Study at a university that is a leader in protecting our natural resources
MSU has several park-like natural, protected areas around campus and is a living-learning ecosystem and research laboratory. The Baker Woodlot is a 73-acre natural woodlot area in the south-central section of campus and includes the Rachana Rajendra Neotropical Migrant Bird Sanctuary (RRNMBS). Named after Rachana Rajendra, a bird enthusiast and Lansing area resident, the RRNMBS is home to more than 50 species of birds annually.
With approximately 20,000 trees calling campus home, including some predating the founding of MSU (formerly the Agricultural College of the State of Michigan) in 1855, MSU’s campus arboretum serves an important role in educating Spartans. Natural resources and sustainable environments programs take advantage of this and connect their students with research and hands-on experiences that help address environmental and sustainability issues from a variety of perspectives.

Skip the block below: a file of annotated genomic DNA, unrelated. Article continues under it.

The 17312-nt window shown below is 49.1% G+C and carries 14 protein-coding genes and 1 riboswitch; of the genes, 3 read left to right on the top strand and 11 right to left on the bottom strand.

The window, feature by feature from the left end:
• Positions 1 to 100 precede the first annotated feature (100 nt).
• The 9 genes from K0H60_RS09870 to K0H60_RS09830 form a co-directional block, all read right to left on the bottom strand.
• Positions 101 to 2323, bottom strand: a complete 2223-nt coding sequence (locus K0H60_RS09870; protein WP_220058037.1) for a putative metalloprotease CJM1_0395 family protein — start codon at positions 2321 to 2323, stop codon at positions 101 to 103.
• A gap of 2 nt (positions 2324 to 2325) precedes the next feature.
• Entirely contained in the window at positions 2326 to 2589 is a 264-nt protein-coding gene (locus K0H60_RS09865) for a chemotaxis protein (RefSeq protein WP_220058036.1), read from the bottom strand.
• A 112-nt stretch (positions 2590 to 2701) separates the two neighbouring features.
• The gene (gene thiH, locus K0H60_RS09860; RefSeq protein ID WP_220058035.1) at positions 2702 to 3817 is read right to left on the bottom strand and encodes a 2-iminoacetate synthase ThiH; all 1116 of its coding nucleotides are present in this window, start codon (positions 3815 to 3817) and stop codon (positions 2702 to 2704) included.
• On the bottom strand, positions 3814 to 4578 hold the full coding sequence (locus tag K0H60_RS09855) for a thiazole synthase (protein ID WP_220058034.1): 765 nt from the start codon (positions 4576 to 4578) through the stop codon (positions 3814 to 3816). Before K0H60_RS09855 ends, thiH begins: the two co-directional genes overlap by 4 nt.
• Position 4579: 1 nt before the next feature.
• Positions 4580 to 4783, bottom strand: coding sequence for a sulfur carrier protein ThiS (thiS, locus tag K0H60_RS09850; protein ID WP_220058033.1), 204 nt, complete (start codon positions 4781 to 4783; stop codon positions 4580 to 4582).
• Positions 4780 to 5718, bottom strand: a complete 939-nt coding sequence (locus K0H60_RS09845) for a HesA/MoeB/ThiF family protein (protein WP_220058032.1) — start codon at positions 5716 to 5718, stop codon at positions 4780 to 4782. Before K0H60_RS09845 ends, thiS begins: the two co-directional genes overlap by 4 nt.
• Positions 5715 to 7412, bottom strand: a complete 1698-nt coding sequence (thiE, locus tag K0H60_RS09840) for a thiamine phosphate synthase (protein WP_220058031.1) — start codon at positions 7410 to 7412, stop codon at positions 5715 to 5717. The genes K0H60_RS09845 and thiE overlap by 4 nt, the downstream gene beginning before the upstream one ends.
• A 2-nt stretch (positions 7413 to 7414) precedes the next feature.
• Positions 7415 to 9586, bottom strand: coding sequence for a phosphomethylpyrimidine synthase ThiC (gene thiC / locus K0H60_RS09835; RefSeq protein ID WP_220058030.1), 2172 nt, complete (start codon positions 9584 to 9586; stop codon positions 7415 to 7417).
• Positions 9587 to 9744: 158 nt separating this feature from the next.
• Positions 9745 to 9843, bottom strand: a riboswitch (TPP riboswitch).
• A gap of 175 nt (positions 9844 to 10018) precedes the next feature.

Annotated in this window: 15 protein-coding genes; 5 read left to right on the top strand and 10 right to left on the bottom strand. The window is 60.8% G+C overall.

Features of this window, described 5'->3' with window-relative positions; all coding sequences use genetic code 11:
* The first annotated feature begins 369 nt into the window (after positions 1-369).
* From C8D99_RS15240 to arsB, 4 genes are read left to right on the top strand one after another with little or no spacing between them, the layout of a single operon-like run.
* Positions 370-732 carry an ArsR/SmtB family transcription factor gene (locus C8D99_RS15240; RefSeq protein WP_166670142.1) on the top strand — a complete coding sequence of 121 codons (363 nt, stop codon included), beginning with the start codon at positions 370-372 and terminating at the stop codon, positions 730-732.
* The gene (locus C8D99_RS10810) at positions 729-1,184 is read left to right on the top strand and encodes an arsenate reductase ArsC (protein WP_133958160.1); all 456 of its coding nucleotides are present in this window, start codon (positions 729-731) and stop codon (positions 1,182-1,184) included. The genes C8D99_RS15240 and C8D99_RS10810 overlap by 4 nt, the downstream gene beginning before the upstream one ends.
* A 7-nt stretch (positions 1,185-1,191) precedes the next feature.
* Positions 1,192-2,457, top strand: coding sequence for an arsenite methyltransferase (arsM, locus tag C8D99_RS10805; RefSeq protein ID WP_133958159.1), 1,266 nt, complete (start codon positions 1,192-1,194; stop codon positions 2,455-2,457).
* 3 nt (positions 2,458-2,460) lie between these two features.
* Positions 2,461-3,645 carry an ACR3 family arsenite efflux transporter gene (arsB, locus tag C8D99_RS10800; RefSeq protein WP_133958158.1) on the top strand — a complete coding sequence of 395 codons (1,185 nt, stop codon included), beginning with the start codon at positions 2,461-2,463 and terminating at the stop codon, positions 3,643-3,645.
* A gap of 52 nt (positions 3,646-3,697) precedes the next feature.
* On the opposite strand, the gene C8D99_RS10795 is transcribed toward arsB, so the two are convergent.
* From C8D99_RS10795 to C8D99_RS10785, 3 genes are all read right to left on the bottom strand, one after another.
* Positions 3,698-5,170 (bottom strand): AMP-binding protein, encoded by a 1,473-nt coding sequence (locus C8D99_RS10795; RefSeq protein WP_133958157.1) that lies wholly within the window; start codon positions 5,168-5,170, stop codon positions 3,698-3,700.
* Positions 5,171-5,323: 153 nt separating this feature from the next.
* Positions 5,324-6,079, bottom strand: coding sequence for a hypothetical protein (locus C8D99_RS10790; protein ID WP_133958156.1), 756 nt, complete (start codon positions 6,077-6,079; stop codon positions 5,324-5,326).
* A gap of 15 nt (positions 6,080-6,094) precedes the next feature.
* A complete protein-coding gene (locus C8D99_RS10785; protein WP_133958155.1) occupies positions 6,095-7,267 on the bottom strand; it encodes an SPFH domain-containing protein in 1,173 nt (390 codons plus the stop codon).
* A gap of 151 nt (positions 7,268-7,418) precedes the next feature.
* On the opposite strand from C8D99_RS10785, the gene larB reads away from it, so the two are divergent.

Students who graduate with a degree focusing on natural resources and sustainable environments go on to have careers in areas like fisheries and wildlife, environmental economics and management, sustainable parks, recreation and tourism, forestry and more.
Beloved bird sanctuary
One of the birds most commonly found in the sanctuary is the American robin, the state bird of Michigan.
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